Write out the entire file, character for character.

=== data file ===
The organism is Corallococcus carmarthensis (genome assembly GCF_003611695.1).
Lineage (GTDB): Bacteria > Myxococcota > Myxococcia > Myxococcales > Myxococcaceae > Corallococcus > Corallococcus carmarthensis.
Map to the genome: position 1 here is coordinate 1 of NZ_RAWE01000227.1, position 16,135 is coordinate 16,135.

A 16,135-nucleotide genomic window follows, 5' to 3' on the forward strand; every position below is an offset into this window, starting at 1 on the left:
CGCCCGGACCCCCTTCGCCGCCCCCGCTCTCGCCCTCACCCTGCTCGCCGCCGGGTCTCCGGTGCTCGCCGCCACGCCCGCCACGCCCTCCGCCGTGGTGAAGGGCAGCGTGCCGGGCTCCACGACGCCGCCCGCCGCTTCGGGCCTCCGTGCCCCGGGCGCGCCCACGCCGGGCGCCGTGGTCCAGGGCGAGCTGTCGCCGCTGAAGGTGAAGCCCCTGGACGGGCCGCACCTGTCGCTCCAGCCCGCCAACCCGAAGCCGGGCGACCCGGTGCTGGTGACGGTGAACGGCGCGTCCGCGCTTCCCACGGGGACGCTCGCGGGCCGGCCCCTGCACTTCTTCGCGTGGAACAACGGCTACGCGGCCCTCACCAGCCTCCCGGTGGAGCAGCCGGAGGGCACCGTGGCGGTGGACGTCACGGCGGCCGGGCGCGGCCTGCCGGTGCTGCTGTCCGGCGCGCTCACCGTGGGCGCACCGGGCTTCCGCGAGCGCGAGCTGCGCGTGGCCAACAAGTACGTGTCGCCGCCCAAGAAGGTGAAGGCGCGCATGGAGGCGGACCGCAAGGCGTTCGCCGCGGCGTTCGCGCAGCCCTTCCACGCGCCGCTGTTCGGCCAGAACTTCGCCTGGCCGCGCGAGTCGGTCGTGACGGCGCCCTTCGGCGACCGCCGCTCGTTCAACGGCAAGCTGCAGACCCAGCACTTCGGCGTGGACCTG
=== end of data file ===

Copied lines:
The organism is Corallococcus carmarthensis (genome assembly GCF_003611695.1).
Lineage (GTDB): Bacteria > Myxococcota > Myxococcia > Myxococcales > Myxococcaceae > Corallococcus > Corallococcus carmarthensis.
Map to the genome: position 1 here is coordinate 1 of NZ_RAWE01000227.1, position 16,135 is coordinate 16,135.

A 16,135-nucleotide genomic window follows, 5' to 3' on the forward strand; every position below is an offset into this window, starting at 1 on the left:
CGCCCGGACCCCCTTCGCCGCCCCCGCTCTCGCCCTCACCCTGCTCGCCGCCGGGTCTCCGGTGCTCGCCGCCACGCCCGCCACGCCCTCCGCCGTGGTGAAGGGCAGCGTGCCGGGCTCCACGACGCCGCCCGCCGCTTCGGGCCTCCGTGCCCCGGGCGCGCCCACGCCGGGCGCCGTGGTCCAGGGCGAGCTGTCGCCGCTGAAGGTGAAGCCCCTGGACGGGCCGCACCTGTCGCTCCAGCCCGCCAACCCGAAGCCGGGCGACCCGGTGCTGGTGACGGTGAACGGCGCGTCCGCGCTTCCCACGGGGACGCTCGCGGGCCGGCCCCTGCACTTCTTCGCGTGGAACAACGGCTACGCGGCCCTCACCAGCCTCCCGGTGGAGCAGCCGGAGGGCACCGTGGCGGTGGACGTCACGGCGGCCGGGCGCGGCCTGCCGGTGCTGCTGTCCGGCGCGCTCACCGTGGGCGCACCGGGCTTCCGCGAGCGCGAGCTGCGCGTGGCCAACAAGTACGTGTCGCCGCCCAAGAAGGTGAAGGCGCGCATGGAGGCGGACCGCAAGGCGTTCGCCGCGGCGTTCGCGCAGCCCTTCCACGCGCCGCTGTTCGGCCAGAACTTCGCCTGGCCGCGCGAGTCGGTCGTGACGGCGCCCTTCGGCGACCGCCGCTCGTTCAACGGCAAGCTGCAGACCCAGCACTTCGGCGTGGACCTG